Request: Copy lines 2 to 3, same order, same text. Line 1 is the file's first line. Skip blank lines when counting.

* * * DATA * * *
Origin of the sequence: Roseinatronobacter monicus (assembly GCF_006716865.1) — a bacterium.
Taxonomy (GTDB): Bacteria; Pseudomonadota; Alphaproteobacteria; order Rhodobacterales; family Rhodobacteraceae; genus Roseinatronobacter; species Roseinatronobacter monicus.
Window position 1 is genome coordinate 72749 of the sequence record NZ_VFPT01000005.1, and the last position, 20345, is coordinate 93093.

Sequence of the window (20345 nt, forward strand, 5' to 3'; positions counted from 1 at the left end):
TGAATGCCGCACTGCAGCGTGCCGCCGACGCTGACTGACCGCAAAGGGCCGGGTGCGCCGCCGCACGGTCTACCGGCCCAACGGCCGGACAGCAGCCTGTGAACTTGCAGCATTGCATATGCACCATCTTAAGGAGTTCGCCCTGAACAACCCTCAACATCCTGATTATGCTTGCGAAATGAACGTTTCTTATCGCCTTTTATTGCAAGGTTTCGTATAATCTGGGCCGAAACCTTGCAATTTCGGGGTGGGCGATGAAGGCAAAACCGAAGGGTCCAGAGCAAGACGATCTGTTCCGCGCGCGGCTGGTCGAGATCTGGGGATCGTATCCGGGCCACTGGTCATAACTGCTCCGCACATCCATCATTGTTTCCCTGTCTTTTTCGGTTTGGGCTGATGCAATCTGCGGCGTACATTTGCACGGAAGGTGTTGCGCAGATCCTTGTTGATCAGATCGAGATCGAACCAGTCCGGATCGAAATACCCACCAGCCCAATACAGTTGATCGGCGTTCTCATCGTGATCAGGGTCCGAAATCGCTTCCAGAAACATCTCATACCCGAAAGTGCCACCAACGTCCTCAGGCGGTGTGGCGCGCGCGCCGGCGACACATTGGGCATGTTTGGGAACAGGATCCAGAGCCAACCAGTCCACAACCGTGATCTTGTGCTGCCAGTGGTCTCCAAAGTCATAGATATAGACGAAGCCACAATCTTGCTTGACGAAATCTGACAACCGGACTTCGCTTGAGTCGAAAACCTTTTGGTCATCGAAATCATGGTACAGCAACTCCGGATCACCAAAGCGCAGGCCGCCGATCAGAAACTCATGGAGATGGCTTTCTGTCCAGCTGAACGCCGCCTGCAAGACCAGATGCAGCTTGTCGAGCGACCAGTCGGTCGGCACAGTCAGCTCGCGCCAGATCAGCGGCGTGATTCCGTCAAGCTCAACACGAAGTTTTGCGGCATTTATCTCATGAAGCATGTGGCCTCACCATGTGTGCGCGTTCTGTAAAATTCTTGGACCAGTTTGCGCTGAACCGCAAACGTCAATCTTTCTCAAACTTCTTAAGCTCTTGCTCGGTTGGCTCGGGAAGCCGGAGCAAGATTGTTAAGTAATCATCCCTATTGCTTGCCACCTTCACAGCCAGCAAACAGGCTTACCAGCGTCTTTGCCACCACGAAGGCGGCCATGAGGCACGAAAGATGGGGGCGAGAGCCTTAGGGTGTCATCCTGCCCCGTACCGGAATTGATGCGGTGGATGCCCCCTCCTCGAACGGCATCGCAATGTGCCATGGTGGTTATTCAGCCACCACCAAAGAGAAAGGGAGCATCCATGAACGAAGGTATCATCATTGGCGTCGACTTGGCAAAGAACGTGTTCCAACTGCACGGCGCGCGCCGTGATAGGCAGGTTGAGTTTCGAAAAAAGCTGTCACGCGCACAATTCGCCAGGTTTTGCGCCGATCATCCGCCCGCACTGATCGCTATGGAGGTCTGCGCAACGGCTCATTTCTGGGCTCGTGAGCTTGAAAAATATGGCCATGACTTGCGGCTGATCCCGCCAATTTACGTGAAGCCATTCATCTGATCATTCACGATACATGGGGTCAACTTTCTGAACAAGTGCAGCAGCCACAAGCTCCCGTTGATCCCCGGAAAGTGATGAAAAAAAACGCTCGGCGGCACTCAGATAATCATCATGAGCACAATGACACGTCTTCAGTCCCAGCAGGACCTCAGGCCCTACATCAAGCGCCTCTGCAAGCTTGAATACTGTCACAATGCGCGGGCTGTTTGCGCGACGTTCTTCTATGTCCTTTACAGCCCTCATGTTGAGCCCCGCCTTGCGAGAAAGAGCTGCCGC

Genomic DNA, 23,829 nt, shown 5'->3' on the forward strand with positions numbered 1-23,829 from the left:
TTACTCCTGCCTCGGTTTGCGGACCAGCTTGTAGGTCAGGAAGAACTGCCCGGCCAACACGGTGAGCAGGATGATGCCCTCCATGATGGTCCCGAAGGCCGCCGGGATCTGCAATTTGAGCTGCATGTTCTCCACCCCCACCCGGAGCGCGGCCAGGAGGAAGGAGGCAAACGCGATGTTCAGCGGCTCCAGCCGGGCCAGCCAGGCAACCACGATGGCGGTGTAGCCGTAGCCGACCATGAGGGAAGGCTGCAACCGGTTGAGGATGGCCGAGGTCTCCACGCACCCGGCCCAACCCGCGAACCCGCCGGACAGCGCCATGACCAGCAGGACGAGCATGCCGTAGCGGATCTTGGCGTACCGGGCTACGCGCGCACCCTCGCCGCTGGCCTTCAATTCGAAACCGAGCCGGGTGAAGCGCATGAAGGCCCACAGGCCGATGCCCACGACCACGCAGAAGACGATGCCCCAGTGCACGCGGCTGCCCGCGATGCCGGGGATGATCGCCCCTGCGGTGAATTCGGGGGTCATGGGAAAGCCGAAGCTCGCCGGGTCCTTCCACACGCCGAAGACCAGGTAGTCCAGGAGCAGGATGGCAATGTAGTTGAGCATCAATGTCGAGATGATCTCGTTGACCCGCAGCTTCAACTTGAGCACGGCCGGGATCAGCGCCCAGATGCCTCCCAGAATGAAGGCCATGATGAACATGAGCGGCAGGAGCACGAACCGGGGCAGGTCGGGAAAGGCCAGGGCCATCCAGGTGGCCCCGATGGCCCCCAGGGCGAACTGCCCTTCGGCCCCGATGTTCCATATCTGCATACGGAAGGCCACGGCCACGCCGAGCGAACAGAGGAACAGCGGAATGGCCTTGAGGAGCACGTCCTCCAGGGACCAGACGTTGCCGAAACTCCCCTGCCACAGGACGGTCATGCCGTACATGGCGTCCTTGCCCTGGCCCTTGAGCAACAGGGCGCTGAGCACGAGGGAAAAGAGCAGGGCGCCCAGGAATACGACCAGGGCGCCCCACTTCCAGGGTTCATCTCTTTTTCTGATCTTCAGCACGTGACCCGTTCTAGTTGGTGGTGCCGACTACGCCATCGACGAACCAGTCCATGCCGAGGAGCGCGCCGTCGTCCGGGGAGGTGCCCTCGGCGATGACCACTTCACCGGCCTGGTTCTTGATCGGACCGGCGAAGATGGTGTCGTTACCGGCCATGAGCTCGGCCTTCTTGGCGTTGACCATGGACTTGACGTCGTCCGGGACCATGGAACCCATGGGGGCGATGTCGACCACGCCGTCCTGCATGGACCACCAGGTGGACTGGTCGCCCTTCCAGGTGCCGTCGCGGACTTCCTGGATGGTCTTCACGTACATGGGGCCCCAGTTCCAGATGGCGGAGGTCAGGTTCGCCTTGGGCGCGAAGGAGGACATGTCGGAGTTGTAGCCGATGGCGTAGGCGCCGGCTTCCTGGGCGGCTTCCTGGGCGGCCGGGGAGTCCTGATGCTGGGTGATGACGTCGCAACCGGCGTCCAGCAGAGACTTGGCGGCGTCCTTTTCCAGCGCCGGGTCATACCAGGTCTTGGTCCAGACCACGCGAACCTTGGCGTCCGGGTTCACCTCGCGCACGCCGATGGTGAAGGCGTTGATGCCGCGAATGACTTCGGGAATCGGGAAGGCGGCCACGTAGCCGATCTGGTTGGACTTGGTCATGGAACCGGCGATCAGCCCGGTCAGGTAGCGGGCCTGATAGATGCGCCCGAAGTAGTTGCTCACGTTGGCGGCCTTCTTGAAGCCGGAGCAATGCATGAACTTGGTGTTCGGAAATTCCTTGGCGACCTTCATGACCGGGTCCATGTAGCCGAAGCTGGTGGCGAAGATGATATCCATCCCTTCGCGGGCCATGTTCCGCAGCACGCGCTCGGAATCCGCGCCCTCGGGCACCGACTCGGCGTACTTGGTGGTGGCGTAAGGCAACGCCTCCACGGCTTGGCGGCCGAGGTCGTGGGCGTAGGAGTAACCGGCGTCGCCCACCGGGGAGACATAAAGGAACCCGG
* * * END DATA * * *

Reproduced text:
Taxonomy (GTDB): Bacteria; Pseudomonadota; Alphaproteobacteria; order Rhodobacterales; family Rhodobacteraceae; genus Roseinatronobacter; species Roseinatronobacter monicus.
Window position 1 is genome coordinate 72749 of the sequence record NZ_VFPT01000005.1, and the last position, 20345, is coordinate 93093.